Human societies seem to have some common rules, one of which is that the young men must kill or be killed for whatever causes the old men have brainwashed them to believe. This is a movie about one of the few times in our history when the warriors told their overlords to stuff it, if only for a moment. On Christmas Eve and Christmas Day in 1914, during the first sacred holiday of the first world war, the trench warriors from Germany, France, and England set aside their rifles, ignored their orders, and walked into the no-man's land to celebrate Christmas with their enemies. First the Germans put Christmas trees up just above their sight lines, with signs that said "you no shoot, we no shoot" or "Merry Christmas." Then the Scots brought out their ubiquitous bagpipes and played Christmas Carols. The French broke out their champagne. The men shared pictures of their loved ones. They roasted some pigs together for Christmas dinner, and their chaplains held Christmas religious ceremonies. They cleared no-man's land of the rotten corpses, buried their dead comrades, and helped their enemies to do the same. When they had cleared away their dead, they played soccer where the bodies had been strewn.

This movie is a fictionalized account of the events of those two days. Peace broke out in many places along the lines, but this story centers on three lieutenants who commanded about a hundred men near a small French village, as well as two German opera singers who were there to lift the men's morale. While it is not a great story, it is good enough, because the non-fictional elements are so powerful that they hide any flaws in the film's fictional overlay. I suppose one could make a better movie on the same subject, but this is a very good movie indeed. It is rated 7.7 at IMDb and was nominated for the foreign language Oscar as well as the BAFTA. Don't let those facts create an image in your mind of a typical foreign film. Most of the dialogue is in English, and anything important which is not in English can be understood without sub-titles, since it involves many men communicating to one another without a common language. I watched the film this morning, on Christmas Day. If you can do that and keep your eyes dry, you're a much tougher hombre than I am. You may not even be human.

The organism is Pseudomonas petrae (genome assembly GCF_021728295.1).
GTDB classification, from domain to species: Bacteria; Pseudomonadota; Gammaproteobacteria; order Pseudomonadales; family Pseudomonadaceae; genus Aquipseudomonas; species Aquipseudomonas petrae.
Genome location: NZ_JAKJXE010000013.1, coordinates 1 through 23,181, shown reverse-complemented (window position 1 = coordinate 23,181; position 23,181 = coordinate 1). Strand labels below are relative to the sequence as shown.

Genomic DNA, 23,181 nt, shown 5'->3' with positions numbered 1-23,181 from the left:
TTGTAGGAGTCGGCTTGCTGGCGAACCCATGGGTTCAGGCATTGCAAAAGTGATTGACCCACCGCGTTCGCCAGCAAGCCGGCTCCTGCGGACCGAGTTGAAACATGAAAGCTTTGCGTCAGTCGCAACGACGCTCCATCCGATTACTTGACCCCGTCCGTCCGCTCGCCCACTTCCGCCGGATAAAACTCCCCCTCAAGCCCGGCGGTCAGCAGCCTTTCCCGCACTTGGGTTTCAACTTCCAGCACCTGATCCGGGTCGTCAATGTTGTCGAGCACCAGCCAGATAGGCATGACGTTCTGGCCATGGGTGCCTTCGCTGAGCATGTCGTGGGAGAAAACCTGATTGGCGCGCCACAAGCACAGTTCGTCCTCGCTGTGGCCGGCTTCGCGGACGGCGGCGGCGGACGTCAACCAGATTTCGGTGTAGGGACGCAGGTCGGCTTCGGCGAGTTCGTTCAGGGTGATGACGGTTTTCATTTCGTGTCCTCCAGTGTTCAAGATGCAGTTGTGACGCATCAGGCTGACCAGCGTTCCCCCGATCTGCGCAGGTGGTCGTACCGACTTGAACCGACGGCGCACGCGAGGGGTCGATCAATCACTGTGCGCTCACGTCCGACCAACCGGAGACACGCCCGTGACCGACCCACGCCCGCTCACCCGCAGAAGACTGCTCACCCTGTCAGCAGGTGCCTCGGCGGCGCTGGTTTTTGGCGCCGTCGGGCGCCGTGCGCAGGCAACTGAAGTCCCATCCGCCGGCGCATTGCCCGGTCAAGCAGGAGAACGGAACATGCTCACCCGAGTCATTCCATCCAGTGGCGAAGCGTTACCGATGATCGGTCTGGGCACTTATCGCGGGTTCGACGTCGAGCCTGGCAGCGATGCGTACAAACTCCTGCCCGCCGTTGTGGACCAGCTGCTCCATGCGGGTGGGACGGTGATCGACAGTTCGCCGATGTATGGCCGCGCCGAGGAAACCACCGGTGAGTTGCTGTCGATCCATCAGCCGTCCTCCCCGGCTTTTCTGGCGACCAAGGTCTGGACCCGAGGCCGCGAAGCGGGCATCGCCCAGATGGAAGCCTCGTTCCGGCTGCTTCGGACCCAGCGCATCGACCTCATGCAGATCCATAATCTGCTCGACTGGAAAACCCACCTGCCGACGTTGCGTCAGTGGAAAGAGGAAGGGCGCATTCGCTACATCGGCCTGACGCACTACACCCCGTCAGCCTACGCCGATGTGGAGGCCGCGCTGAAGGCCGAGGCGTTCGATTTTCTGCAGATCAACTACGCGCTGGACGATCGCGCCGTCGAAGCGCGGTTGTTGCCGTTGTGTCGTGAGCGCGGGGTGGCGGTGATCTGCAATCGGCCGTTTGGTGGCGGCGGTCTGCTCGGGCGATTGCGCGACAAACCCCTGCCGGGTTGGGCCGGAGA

If you think the part of the movie which shows the Scots wearing their kilts and carrying their bagpipes in the frozen trenches seems to stretch your credulity, let me offer two responses. First, that really happened. Second, I have a story. I have a girlfriend from Central Asia who used to be a mountain-climbing guide in that region. If you have ever climbed, you know what you do not want one extra ounce of weight on your person. If you can make it up and down a mountain with two crackers and a vitamin pill, you do not want to add a third cracker. Every yard up the mountain seems to double the weight of the load. Yet one of her tourists insisted on carrying bagpipes up a Central Asian mountain so he could play them at the summit. I believe you can guess his nationality.

The real-life aftermath of the spontaneous truce was shock among the high commands of all three nations. Nothing could be more disastrous for the world's sense of proper order than to have young men of opposing countries declaring their comradeship and refusing to kill one another. Why it's downright socialist! Generals from all countries declared this peacemaking to be treasonous, and the spontaneous outbreak of peace was quashed by Easter of 1915, when the men would again resume the unquestioned killing of one another on behalf of their common God, who apparently issued the two sides contradictory orders. Before Armistice Day in 1918, an entire European generation was lost. Some thirty million young men would return to their homes wounded. Their mothers were envied by the ten million others whose sons would not return at all.

As I write this on this Christmas Day in 2006, when many young men are still dying for old men's causes, it gives some hope to look back on that Christmas of 1914 and recall the foot soldiers who proved that, despite all indications to the contrary, we do have brotherhood within us, if only we reach for it.  

Merry Christmas

Diane Kruger




  • Sheitan (2006).  Hey, sheep and shepherds! Sounds like very Christmassy stuff!